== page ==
DEVILLE: Tigers having an "Identity Crisis"

Everyone knows veteran sportswriter Scooter Hobbs has a way with words. Hobbs, the longtime sports editor of the Lake Charles American Press, is well known for his brash wit and colorful comments.

Saturday night, during the third quarter of LSU's 49-0 blowout of Kentucky, Hobbs made a perfect observation of the Tigers' domination of weak opponents in Tiger Stadium this year.


"I am running out of creative ways to say LSU beat the hell out of somebody," Hobbs laughed.


Hobbs' remark was the understatement of the season.


So far in five home games this season, LSU has beaten ULL and Arizona 45-3, Tulane 49-7, Mississippi State 48-17 and a helpless Wildcat team in a  49-0 rout Saturday.


The Tigers have beaten the five visiting teams this year in Tiger Stadium by an average of 47-6 – no doubt a remarkable accomplishment, even considering the quality of those opponents.


But did anyone really expect anything different?


The one thing Les Miles has done a good job of since taking over for Nick Saban before last season has been winning the games he is supposed to. Unlike Saban in his first two seasons (i.e. UAB, Ole Miss and Arkansas twice), Miles has beaten the lesser opponents. Actually, beaten doesn't fully describe how the Tigers have pummeled its inferior opposition.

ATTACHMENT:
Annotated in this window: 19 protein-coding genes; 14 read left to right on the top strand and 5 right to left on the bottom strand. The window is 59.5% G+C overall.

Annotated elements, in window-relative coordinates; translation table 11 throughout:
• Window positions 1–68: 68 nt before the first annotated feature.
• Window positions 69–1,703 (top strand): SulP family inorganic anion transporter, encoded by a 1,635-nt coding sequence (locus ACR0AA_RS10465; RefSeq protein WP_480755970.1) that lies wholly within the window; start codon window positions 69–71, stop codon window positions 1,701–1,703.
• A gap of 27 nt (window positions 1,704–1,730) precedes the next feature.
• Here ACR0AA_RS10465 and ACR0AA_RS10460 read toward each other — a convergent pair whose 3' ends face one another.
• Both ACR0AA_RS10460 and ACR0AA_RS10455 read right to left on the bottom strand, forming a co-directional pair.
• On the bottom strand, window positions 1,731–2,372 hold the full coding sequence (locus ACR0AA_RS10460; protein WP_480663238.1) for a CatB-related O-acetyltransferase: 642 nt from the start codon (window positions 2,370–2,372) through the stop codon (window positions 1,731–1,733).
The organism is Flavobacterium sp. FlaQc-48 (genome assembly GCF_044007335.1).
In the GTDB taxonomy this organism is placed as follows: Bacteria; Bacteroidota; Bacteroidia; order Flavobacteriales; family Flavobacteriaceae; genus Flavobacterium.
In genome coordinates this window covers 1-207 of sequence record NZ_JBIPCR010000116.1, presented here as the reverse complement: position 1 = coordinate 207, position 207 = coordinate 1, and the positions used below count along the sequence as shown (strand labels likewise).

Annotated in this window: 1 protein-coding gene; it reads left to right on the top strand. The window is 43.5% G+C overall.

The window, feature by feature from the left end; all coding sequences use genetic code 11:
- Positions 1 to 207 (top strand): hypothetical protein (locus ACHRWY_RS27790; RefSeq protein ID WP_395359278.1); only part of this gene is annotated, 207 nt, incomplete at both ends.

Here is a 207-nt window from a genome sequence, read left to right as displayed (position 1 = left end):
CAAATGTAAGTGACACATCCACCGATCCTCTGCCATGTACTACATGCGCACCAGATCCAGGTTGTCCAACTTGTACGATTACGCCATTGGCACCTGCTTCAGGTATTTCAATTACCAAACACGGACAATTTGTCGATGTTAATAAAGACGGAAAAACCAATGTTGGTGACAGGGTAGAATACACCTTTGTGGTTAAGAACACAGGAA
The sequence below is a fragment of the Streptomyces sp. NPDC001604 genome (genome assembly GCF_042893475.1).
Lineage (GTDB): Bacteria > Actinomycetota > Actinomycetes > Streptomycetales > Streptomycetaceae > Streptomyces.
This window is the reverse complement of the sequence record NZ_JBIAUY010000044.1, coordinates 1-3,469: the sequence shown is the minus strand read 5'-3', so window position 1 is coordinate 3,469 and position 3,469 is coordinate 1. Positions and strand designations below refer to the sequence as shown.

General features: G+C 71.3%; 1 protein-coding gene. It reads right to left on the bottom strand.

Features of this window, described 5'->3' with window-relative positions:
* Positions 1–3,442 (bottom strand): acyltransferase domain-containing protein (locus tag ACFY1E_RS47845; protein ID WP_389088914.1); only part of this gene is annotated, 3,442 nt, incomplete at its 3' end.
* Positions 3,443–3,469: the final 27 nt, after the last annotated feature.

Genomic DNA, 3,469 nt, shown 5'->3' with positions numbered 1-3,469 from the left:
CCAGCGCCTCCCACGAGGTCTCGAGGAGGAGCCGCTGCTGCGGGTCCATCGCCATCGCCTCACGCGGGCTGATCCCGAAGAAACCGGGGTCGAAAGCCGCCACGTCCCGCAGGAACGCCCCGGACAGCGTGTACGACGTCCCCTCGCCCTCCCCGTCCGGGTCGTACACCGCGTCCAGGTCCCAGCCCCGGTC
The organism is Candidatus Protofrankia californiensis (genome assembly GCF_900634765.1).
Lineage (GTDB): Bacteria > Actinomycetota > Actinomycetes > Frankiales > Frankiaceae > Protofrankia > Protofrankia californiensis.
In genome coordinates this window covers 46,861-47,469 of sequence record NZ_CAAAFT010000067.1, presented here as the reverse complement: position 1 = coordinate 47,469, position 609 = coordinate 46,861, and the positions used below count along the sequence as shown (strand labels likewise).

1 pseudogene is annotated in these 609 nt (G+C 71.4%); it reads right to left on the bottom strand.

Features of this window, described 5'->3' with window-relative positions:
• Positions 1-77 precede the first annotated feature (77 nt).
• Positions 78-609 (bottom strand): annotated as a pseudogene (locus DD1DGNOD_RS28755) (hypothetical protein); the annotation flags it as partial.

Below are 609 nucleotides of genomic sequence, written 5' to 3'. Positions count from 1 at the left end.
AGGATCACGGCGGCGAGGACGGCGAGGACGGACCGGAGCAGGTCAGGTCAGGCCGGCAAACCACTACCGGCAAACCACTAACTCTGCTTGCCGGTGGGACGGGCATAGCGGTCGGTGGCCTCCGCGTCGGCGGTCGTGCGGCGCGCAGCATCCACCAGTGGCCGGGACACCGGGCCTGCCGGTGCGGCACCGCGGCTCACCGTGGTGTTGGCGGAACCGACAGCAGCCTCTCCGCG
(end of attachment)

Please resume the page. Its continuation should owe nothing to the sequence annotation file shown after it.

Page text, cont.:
However, a plethora of lopsided decisions against the North Texas' of the world isn't going to get this fan base excited. It is what Miles hasn't been able to accomplish this year that has a restless Tiger following calling for his head.


While it can be said Georgia fans would give anything to have their Bulldogs blowing past weaker competition (Georgia struggled with Colorado and Ole Miss before losing to Vanderbilt last Saturday), only winning the games you should isn't cutting it in Bayou Country.


As explosive as the Tigers have been at home, LSU's offense has produced just 13 points in two road losses, albeit both defeats came against top-five teams.


In the Oct. 10 edition of Tiger Rag, columnist Marty Mule' compared LSU's efforts against weaker opposition to that of the way Miles' team plays against a formidable opponent. The Tigers have clearly been the aggressors in their five home games, games which LSU has won by an average margin of 47.2 points.